• This flight is now on sale, though as of the time of this post, there’s not much award or upgrade availability in first & business class at a reasonable cost

American’s Dallas & New York to Tel Aviv flights

It’s fantastic to see American not only return to Israel, but to do so in full force. American’s last route to Israel was from Philadelphia to Tel Aviv, and that route was cut in 2015, after allegedly losing money for years.

American’s new Miami to Tel Aviv route complements new service from Dallas and New York:

American will fly to Israel from three US cities

Bottom line

How cool to see American continue to expand its service to Israel, as the airline goes from operating no flights to the country, to operating flights out of three cities. I’m particularly excited about the Miami route, as a resident in the area who would love to return to Israel, after having had an amazing trip there a few years ago.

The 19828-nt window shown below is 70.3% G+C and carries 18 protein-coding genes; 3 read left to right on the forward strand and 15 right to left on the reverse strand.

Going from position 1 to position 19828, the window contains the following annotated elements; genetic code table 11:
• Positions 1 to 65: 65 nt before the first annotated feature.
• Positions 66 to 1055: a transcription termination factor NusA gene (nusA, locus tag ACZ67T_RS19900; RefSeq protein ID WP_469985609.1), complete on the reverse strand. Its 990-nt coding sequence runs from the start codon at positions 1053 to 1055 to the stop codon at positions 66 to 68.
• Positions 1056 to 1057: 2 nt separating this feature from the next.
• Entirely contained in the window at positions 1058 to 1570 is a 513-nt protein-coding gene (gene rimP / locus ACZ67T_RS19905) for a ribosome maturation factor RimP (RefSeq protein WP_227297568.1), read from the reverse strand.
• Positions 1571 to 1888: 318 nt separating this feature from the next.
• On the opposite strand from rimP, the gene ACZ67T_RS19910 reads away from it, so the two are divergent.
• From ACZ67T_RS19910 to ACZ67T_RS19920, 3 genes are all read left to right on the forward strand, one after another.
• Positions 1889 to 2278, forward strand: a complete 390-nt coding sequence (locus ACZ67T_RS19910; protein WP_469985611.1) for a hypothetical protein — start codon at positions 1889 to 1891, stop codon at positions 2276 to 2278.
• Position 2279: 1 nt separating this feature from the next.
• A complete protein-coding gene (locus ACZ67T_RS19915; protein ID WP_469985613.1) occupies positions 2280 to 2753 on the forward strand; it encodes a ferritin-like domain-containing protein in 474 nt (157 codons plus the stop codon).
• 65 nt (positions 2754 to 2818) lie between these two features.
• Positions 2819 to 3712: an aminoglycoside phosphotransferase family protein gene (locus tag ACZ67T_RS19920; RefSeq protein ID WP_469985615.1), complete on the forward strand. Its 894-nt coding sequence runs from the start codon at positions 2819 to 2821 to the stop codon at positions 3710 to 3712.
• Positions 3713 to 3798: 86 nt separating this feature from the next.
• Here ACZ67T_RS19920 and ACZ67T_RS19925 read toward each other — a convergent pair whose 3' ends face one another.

I still find it a bit surprising how soon all of these routes are being launched, with Israel’s borders still closed. While Israel is getting its population vaccinated quickly, I’ll be curious to see if that also means that borders reopen within the next few months, which presumably is something that American is banking on here.

What do you make of American’s Miami to Tel Aviv route?

Comments
  1. Good News. Now let’s see if they make award seats available without have to pay triple points to sit up front.

  2. I think it would have been a potential issue Thursday, Friday or Saturday given when one needs to leave for the airport and/or arrival at home/destination.

  3. Actually, by leaving Miami at 11:55 PM it is going to be ok also for observant Jews. Indeed, it is a smart scheduling from AA